Guineans lined for a local election last weekend. The local elections are the first since the end of the era of military dictatorship under President Conte and the successor military junta of Dadis Camara.
Media Source: Agence France-Presse
Guinea began voting Sunday in the first local elections since the end of the era of military dictatorship following eight years of delays.
The municipal council elections, originally scheduled for 2010, have been repeatedly delayed due to a lack of funds, political infighting, and the 2013-2016 Ebola crisis.
Failing schools, unemployment, electricity shortages and corruption allegations are all election issues in the West African country.
“This is the first time I have voted for a mayor. I hope my candidate wins and puts in place his program to clean up our district, create employment and make our city safe,” said taxi driver Simbaya Abdoulaye Soumah in the capital Conakry.
But some voters have vowed to stay at home.
“It’s just a load of noise,” Salimatou Sow, a market vendor, told AFP.
“Once they are elected, they will forget all their promises, make themselves rich off the back of the people and forget rubbish collection, street cleaning, and job creation,” she added.
Guinea gained independence from France under “father of independence” turned paranoid dictator Ahmed Sekou Toure, who ruled until his death in 1984.
The authoritarian General Lansana Conte then seized power in a coup.
Following his death in 2008, the military took control until a transition to civilian rule when President Alpha Conde was elected in 2010.
More than 5.9 million Guineans are registered to vote in the polls from 7 am (0700 GMT).
– Opposition hopes for ‘springboard’ –
In 2005, under General Conte’s rule, the ruling party took 80 percent of the vote and consequently the vast majority of voting districts.
Due to the lack of elections, council executives have been controversially replaced with appointees named by Conde, who will now face scrutiny in Guinea’s democracy for the first time.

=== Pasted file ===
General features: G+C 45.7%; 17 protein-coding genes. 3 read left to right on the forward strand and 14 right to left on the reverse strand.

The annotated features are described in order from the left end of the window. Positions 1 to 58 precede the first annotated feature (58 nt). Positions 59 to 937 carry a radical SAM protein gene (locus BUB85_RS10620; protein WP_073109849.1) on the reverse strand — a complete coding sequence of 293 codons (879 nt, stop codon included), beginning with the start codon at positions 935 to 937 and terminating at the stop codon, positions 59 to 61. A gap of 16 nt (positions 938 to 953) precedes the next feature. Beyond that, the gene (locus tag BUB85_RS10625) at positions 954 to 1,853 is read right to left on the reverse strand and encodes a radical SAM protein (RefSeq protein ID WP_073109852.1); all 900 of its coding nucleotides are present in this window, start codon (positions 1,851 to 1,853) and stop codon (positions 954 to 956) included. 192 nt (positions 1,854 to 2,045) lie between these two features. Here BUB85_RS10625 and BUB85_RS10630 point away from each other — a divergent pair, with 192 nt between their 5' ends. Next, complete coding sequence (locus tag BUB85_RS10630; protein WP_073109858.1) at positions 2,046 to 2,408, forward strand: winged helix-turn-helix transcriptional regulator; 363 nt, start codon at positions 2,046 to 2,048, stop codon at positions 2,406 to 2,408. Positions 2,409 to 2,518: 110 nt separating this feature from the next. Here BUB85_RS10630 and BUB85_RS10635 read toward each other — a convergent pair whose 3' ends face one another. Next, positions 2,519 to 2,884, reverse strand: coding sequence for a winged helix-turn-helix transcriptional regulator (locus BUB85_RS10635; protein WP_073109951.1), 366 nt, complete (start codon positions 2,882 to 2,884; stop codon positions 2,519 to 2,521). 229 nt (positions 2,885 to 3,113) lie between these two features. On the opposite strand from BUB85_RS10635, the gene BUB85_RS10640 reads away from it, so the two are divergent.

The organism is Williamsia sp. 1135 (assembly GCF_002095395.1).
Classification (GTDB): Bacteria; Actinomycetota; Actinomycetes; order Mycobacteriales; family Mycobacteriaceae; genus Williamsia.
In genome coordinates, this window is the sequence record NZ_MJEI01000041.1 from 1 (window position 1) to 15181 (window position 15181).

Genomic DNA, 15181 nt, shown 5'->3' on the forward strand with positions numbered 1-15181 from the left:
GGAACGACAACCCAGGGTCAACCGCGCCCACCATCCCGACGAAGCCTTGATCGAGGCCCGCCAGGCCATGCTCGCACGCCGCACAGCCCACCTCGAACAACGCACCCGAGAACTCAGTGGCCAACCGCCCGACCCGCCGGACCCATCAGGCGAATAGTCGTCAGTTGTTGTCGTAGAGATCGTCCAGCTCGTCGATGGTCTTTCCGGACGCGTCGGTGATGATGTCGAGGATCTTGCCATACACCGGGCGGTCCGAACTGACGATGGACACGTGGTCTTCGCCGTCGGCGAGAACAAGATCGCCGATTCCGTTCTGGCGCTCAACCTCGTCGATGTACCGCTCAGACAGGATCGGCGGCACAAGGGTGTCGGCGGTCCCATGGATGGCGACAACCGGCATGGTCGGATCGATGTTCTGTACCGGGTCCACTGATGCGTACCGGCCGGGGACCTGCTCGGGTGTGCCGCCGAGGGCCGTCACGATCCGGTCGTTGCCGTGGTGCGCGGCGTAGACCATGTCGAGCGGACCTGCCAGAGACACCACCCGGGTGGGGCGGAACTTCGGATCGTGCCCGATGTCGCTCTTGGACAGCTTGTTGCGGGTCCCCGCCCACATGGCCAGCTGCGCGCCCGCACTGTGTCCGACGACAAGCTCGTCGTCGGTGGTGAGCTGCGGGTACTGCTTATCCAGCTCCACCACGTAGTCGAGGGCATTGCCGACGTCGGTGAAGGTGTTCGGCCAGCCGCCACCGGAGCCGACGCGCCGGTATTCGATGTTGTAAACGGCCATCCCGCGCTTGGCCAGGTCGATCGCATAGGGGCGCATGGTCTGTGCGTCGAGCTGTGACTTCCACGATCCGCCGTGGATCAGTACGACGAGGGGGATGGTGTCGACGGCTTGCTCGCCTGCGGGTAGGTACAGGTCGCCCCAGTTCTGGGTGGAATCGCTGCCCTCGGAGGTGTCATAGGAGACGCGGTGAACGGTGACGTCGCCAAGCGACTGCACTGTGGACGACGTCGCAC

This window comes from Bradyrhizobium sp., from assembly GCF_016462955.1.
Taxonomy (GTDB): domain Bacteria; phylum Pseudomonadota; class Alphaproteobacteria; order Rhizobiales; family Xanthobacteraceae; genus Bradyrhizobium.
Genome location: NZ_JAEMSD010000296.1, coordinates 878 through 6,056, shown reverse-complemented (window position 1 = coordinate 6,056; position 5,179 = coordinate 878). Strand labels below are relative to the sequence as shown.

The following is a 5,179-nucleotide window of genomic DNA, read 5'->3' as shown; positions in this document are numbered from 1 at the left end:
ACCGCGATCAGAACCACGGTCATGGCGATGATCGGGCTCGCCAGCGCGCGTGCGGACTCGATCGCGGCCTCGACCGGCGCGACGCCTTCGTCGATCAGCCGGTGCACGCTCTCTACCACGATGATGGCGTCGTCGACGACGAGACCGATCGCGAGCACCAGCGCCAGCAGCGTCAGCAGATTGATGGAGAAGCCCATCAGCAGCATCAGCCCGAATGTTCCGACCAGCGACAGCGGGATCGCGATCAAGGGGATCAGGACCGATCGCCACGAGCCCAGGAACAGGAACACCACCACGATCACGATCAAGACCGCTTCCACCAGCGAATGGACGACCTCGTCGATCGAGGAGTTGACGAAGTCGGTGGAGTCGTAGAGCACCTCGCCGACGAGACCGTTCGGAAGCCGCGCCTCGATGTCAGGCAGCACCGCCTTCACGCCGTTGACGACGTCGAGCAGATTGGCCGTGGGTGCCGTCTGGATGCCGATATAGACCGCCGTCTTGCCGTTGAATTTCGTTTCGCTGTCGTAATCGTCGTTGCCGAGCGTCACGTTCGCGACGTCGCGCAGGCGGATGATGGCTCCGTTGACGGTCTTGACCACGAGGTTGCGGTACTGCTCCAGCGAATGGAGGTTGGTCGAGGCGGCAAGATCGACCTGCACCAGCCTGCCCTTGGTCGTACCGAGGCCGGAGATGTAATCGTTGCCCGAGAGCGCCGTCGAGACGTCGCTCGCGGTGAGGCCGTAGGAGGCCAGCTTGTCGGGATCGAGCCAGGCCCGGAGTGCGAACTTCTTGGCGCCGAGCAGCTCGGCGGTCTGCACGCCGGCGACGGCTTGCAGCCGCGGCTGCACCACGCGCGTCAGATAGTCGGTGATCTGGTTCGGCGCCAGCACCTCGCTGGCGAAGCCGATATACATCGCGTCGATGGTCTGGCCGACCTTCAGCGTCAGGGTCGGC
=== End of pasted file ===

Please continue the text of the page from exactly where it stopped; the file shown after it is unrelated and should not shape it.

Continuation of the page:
An agreement reached in October 2016 between the government, opposition, civil society and international partners paved the way for elections in February 2017.
But despite huge opposition demonstrations demanding President Alpha Conde respect the agreement, the voting timetable had repeatedly slipped.
Sixty percent of Guinea’s population is 25 and under, with their memories of Conte and military rule hazy or non-existent.
Their priorities include improvements to Guinea’s cash-strapped education system and jobs to address sky-high youth unemployment.
Voters will choose councilors for 342 “communes” from 1,300 party lists representing almost 30,000 candidates, including around 7,000 women.
Ibrahima Camara, a local campaign manager for the Union of Republican Forces (UFR) of former prime minister Sidya Toure, said the vote could be a “springboard” for Toure as he mounts a third attempt at the presidency in 2020.
The key battleground with Conde’s ruling Rally for the Guinean People (RPG) will be in the western area of Kindia and southern city of N’Zerekore, which were heavily affected by Ebola.
Political distrust is high in Guinea, a mineral-rich but deeply poor country where ethnic tensions often turn deadly around election time.